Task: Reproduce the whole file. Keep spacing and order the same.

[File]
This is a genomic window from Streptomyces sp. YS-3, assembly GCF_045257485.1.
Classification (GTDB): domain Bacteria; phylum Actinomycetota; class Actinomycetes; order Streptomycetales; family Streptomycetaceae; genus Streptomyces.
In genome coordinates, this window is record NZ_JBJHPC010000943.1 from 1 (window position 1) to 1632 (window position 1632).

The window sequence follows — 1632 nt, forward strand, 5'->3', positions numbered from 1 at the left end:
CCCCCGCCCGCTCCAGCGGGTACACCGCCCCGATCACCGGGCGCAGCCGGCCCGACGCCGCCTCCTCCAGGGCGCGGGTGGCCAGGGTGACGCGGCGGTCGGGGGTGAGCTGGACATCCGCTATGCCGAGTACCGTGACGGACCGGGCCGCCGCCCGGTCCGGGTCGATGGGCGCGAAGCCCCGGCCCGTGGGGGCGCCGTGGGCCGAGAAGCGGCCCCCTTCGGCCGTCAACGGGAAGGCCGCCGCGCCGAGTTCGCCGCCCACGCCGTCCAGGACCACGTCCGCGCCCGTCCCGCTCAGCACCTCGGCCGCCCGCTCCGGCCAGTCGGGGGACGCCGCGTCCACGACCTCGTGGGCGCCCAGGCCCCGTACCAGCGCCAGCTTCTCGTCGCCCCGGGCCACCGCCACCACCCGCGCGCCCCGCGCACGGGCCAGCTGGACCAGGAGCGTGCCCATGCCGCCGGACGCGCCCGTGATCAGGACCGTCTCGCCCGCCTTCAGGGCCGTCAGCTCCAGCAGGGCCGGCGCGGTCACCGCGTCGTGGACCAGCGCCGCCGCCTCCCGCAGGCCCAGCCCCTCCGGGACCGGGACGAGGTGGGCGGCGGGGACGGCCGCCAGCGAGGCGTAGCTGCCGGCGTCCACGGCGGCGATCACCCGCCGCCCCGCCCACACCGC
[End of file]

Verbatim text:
This is a genomic window from Streptomyces sp. YS-3, assembly GCF_045257485.1.
Classification (GTDB): domain Bacteria; phylum Actinomycetota; class Actinomycetes; order Streptomycetales; family Streptomycetaceae; genus Streptomyces.
In genome coordinates, this window is record NZ_JBJHPC010000943.1 from 1 (window position 1) to 1632 (window position 1632).

The window sequence follows — 1632 nt, forward strand, 5'->3', positions numbered from 1 at the left end:
CCCCCGCCCGCTCCAGCGGGTACACCGCCCCGATCACCGGGCGCAGCCGGCCCGACGCCGCCTCCTCCAGGGCGCGGGTGGCCAGGGTGACGCGGCGGTCGGGGGTGAGCTGGACATCCGCTATGCCGAGTACCGTGACGGACCGGGCCGCCGCCCGGTCCGGGTCGATGGGCGCGAAGCCCCGGCCCGTGGGGGCGCCGTGGGCCGAGAAGCGGCCCCCTTCGGCCGTCAACGGGAAGGCCGCCGCGCCGAGTTCGCCGCCCACGCCGTCCAGGACCACGTCCGCGCCCGTCCCGCTCAGCACCTCGGCCGCCCGCTCCGGCCAGTCGGGGGACGCCGCGTCCACGACCTCGTGGGCGCCCAGGCCCCGTACCAGCGCCAGCTTCTCGTCGCCCCGGGCCACCGCCACCACCCGCGCGCCCCGCGCACGGGCCAGCTGGACCAGGAGCGTGCCCATGCCGCCGGACGCGCCCGTGATCAGGACCGTCTCGCCCGCCTTCAGGGCCGTCAGCTCCAGCAGGGCCGGCGCGGTCACCGCGTCGTGGACCAGCGCCGCCGCCTCCCGCAGGCCCAGCCCCTCCGGGACCGGGACGAGGTGGGCGGCGGGGACGGCCGCCAGCGAGGCGTAGCTGCCGGCGTCCACGGCGGCGATCACCCGCCGCCCCGCCCACACCGC